4. No Award (actual finish 4th): If none of the three books listed above win the Hugo for Best Novel, I simply don't think that either of the other two should. Both are at least competently-written novels, but one is of indifferent quality while the other is simply weak and both are simply not good enough to win a Hugo. Everything below this mark simply got left off of my ballot as not being worthy of the Hugo Award.

5. Skin Game by Jim Butcher (actual finish 5th): Skin Game is, at its core, a disposable urban fantasy heist novel with a wisecracking protagonist, scheming villains, and a kitchen sink approach to world-building. It is also the fifteenth book is a series. It is an entertaining book, but that is really all that it is. To be worth a Hugo win, a novel has to be exceptional, and while Skin Game is a reasonably diverting pieces of fluff, it is nowhere near exceptional. It is, in a word, mediocre. Being a competently written adventure romp makes for decent beach reading, or something with which to while away the hours of a long flight, but it doesn't make for a novel that is good enough to deserve a Hugo Award. I briefly considered ranking this one behind "No Award", but then realized that it wasn't really good enough for even that.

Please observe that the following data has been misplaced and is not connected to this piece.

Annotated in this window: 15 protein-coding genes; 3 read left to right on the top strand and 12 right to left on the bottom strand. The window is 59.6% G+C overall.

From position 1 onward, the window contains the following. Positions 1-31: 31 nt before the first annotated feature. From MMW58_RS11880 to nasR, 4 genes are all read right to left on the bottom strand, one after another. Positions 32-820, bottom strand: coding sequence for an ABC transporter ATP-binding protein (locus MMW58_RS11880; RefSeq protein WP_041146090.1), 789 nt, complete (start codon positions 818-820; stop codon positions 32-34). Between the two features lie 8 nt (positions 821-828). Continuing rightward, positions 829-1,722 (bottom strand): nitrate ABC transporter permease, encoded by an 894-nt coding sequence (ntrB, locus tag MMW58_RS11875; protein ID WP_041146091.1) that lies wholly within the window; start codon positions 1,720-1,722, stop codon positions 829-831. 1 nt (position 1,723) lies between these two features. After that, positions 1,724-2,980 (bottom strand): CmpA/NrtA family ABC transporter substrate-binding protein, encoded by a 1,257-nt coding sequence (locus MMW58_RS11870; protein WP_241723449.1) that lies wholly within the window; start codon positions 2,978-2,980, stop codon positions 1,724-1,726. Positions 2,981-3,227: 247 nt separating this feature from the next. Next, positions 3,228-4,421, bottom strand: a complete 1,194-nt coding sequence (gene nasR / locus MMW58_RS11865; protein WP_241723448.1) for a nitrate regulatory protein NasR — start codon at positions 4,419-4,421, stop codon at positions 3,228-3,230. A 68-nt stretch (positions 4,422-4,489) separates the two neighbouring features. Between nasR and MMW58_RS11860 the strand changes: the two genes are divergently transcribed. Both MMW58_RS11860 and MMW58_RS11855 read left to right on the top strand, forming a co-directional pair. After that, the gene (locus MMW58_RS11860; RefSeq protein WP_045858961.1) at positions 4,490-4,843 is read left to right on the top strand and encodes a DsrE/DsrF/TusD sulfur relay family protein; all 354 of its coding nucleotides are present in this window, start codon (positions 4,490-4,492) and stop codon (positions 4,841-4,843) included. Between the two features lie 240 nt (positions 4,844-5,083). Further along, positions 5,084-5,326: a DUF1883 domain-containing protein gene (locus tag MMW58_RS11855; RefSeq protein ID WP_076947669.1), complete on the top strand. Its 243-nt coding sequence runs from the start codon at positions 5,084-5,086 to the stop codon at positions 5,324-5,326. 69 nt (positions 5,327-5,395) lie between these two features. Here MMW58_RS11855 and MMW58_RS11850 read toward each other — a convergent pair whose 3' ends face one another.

6. The Dark Between the Stars by Kevin J. Anderson (actual finish 6th): While Skin Game is merely mediocre, The Dark Between the Stars is downright terrible. The book has competently written sentences, but that is about all of the favorable things one can say about it. The characters are one-dimensional, the villains aspire to be cartoonish in sophistication, what little plot there is evades the story for the first two hundred pages and then turns out to be incredibly thin and dull, while the tiny amount of science in the book is often ridiculously wrong. At seven hundred and forty pages, this novel barely has enough actual substance for a book half that length, and even if it were cut down that much it would still be a plodding snoozefest.

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  1. Your selections match mine pretty well except I didn't number after No Award. I couldn't decide which of the books I liked less since I didn't finish either.

    1. @Brendan: I didn't actually number either of the books I have listed after "No Award" on my ballot. I just have them ranked here to show my relative assessment of them.

      Other than The Day the World Turned Upside Down, anything I ranked below "No Award" didn't get listed on my actual Hugo ballot at all. My rankings for those works here are purely for informational purposes.